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ficino last won the day on March 1

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About ficino

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  • Birthday February 26

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    New York, NY
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    literature, philosophy
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    ancient texts

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  • Still have any Gods? If so, who or what?

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  1. Hello Confused00, and welcome to Ex-Chr. I second what others have said. It's worthwhile hearing from people who have been through some of what you have been through. I have never met anyone from Nepal, however. One of the members of this board, Bhim, is Hindu. His family is Hindu. Bhim went through some years as an evangelical Christian but then got out of it for a number of good reasons. He now expresses support for attempts in India to curtail the influence of Christian missionaries. Bhim may see your message, or you could PM him if your membership here allows you that capability. As for being LGBT+, I'm gay and married to another man. For years as I Christian, I did what I now would call acquiescing in my own oppression, but back then I thought I was carrying the cross to look forward to a whole life of being single. Many things like unanswered prayer and the obvious injustice of Yahweh led me out of the cult. Hang around here and you will get more perspectives!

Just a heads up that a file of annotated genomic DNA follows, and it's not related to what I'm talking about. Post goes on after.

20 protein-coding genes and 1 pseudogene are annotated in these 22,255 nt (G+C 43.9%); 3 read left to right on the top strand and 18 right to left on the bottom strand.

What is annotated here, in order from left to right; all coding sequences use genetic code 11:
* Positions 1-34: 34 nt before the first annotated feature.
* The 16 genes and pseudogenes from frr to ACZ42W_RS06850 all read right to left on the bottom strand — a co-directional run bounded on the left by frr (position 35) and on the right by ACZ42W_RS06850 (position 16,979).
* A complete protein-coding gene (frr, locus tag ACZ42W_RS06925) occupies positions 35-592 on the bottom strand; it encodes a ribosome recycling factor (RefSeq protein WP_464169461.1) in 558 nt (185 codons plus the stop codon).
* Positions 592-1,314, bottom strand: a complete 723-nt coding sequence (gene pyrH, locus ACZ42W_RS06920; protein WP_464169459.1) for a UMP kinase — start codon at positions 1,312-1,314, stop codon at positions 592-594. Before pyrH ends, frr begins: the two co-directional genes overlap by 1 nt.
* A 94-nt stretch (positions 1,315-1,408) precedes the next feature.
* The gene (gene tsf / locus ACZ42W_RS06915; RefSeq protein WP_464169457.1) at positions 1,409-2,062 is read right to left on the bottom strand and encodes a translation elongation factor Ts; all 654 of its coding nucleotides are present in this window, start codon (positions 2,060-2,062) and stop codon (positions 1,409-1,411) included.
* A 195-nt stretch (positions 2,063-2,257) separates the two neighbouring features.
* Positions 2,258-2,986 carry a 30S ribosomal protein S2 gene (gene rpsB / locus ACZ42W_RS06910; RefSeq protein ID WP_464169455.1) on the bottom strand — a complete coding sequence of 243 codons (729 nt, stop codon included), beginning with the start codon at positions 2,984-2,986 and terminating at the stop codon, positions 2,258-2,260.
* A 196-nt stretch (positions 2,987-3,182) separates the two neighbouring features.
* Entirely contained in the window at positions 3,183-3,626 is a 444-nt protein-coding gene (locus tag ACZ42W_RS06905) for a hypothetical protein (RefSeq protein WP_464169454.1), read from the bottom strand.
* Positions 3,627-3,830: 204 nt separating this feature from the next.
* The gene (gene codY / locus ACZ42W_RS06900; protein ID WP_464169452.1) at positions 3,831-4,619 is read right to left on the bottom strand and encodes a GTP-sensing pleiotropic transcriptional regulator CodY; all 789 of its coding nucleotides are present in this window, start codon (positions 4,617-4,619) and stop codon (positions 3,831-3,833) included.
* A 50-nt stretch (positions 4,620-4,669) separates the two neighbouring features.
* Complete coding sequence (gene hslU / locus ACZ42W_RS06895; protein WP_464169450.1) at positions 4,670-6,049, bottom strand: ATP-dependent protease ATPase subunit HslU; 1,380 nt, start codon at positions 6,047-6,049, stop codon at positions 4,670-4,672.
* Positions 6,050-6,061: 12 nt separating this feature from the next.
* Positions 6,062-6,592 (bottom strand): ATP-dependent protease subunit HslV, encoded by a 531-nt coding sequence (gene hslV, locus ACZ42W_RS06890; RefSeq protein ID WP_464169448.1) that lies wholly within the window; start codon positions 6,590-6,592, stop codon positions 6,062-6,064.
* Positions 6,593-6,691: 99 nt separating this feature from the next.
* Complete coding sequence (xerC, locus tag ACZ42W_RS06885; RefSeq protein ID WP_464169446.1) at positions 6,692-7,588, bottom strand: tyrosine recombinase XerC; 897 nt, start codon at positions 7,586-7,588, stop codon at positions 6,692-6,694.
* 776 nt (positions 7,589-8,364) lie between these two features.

2. I can think of at least two strategies that some Christians use to wave away Bible contradictions, falsehoods, absurdities, etc. 1. they'll say that the Bible is not God's revelation but is the record of the believing community's encounter with God. They may add that the Bible is not the Word of God but Jesus is the Word of God, and the Bible witnesses to Jesus. I think some liberal Protestants take this "it's a record of revelation, it's not revelation per se" approach. 2. sophisticated members of denominations that claim the Bible is inerrant (e.g. sophisticated Catholics) may say that the Bible is inerrant in all it asserts for our salvation, or that its assertions are for the sake of our salvation. So they try to bracket off some stuff that they find embarrassing and say either that it's not what the Bible is really asserting (e.g. the Flood story asserts truths about God's saving His people but is not asserting history), or that stuff in the passage that ISN'T for the sake of our salvation is not the inerrant assertion (e.g. stuff that is scientifically wrong). I still see no reason to believe what the Bible says about doctrine and precepts, which can't be tested, when what can be tested in the bible so often fails the test: e.g. consistency between authors, historical and scientific matters, etc.